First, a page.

History of Cycling
Bicycles were introduced in the 19th century and now number about one billion worldwide. They are the principal means of transportation in many regions.
Cycling is widely regarded as a very effective and efficient mode of transportation optimal for short to moderate distances. Bicycles provide numerous benefits by comparison with motor vehicles, including the sustained physical exercise necessarily involved in cycling, that cycling involves a reduced consumption of fossil fuels, less air or noise pollution, much reduced traffic congestion, easier parking, greater maneuverability, and access to both roads and paths.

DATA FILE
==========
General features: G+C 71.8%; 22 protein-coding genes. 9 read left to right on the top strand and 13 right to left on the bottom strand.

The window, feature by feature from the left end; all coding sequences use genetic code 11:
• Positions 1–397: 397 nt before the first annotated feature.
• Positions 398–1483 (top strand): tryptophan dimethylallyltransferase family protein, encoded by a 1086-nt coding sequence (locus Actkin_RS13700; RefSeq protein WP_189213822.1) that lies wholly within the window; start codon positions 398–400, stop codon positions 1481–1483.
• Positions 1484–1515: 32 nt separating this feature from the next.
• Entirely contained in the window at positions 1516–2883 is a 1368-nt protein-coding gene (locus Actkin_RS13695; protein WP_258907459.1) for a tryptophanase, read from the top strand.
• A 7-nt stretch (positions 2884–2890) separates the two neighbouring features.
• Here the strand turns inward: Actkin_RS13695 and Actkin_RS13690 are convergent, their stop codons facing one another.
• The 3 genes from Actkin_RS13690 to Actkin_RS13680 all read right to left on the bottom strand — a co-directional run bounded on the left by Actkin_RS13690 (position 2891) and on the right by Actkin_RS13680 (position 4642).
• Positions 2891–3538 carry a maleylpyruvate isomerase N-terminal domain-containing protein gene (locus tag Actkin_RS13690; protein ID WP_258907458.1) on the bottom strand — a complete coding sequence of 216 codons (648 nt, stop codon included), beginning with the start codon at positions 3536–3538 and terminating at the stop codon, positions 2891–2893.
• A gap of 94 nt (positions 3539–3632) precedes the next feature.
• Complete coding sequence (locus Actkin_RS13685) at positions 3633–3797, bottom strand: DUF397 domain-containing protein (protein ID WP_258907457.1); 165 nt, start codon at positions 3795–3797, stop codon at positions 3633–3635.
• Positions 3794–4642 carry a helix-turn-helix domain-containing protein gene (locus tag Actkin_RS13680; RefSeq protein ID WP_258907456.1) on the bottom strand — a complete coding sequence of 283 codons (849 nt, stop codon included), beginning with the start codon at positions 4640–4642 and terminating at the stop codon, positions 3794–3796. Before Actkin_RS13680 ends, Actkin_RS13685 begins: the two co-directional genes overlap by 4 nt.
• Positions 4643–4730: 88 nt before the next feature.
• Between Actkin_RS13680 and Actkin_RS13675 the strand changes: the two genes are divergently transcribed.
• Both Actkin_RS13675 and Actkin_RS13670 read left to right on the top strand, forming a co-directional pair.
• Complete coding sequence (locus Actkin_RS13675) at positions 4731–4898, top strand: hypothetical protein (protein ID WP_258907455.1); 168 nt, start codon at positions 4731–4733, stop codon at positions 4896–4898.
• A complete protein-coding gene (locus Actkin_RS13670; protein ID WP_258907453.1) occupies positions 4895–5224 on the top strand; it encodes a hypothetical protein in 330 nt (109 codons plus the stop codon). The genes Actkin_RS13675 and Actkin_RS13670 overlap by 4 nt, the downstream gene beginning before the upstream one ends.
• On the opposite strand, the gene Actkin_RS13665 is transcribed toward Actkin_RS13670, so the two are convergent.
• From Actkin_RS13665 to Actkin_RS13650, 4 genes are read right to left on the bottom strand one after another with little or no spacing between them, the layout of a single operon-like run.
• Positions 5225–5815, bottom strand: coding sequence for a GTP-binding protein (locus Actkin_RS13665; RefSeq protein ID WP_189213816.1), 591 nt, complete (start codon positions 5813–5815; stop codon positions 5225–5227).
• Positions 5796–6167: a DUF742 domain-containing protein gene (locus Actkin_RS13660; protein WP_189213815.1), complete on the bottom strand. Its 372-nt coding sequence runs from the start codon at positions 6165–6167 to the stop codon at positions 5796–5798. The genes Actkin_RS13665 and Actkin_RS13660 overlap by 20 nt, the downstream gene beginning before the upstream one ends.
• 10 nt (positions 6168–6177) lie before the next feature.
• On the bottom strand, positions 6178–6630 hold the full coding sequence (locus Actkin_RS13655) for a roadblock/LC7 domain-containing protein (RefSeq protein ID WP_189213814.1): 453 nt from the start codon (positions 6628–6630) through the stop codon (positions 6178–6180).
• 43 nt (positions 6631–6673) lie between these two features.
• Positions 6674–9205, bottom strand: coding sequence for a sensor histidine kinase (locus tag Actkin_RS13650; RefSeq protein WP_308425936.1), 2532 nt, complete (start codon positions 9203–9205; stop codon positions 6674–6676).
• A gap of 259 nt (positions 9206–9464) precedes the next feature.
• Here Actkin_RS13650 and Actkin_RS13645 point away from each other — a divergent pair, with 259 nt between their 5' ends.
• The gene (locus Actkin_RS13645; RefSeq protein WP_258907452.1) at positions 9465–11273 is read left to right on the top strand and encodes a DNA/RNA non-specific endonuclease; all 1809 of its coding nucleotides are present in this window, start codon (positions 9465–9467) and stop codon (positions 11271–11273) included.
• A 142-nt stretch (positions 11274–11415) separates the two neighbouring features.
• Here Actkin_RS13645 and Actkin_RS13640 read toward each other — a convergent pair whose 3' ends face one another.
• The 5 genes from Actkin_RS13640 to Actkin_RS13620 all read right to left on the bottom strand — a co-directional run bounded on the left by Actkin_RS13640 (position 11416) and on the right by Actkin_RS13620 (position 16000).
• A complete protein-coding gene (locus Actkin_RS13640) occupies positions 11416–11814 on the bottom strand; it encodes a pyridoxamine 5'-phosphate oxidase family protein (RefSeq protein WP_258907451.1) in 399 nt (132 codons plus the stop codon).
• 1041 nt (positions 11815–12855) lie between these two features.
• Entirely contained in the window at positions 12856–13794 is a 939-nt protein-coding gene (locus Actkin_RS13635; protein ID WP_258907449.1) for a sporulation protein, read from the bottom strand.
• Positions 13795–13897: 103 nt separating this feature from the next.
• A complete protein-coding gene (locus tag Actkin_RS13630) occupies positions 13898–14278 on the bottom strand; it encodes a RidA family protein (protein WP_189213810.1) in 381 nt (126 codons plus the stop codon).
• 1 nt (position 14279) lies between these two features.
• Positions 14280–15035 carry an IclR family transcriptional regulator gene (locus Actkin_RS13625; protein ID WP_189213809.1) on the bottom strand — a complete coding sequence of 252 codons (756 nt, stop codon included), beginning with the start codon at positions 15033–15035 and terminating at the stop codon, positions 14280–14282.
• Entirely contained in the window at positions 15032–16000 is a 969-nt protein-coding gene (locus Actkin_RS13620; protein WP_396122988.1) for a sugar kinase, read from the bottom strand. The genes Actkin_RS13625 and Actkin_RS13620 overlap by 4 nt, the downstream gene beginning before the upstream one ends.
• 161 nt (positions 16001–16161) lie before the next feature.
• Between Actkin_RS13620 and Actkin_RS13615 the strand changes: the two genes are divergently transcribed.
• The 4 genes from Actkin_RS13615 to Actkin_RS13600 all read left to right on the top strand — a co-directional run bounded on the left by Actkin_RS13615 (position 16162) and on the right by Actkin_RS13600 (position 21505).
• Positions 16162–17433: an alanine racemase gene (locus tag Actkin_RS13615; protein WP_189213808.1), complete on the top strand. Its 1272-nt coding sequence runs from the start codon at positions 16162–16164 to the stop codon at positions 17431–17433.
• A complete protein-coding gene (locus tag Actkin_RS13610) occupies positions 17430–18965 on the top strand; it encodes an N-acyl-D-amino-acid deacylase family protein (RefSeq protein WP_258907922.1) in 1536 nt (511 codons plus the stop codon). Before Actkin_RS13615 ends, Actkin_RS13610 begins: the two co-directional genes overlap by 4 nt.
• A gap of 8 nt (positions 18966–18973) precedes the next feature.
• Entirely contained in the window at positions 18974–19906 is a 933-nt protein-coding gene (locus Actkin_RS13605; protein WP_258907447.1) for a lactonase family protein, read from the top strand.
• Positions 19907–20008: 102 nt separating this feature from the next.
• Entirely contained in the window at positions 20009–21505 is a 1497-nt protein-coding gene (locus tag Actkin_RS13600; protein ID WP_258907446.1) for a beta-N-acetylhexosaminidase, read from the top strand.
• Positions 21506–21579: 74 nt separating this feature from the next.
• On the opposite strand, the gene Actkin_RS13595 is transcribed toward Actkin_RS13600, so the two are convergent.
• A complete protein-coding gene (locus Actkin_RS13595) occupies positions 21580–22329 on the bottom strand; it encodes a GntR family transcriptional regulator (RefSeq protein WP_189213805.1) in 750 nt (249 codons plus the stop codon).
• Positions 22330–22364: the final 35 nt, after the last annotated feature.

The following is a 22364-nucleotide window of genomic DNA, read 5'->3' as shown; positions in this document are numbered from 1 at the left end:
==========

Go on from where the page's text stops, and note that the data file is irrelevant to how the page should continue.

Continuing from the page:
The advantages also include reduced financial cost to the user as well as to society at large (negligible damage to roads, less road area required). Cycling provides a lower impact form of cardiovascular conditioning as compared to running or jogging for fitness. For individuals with a history of lower back, hip and or knee and ankle/foot pain this is a distinct advantage. Among the disadvantages of cycling are the inherent instability of the bicycle, the immensely reduced protection in crashes (especially in collisions with motor vehicles), longer travel time (except in densely populated areas), vulnerability to weather conditions, difficulty in transporting passengers, competition (and interference) with socially beneficial forms of mass public transit, a persistent tendency for cyclists to intrude into pedestrian areas, and the particular levels of skill and fitness required by cycling.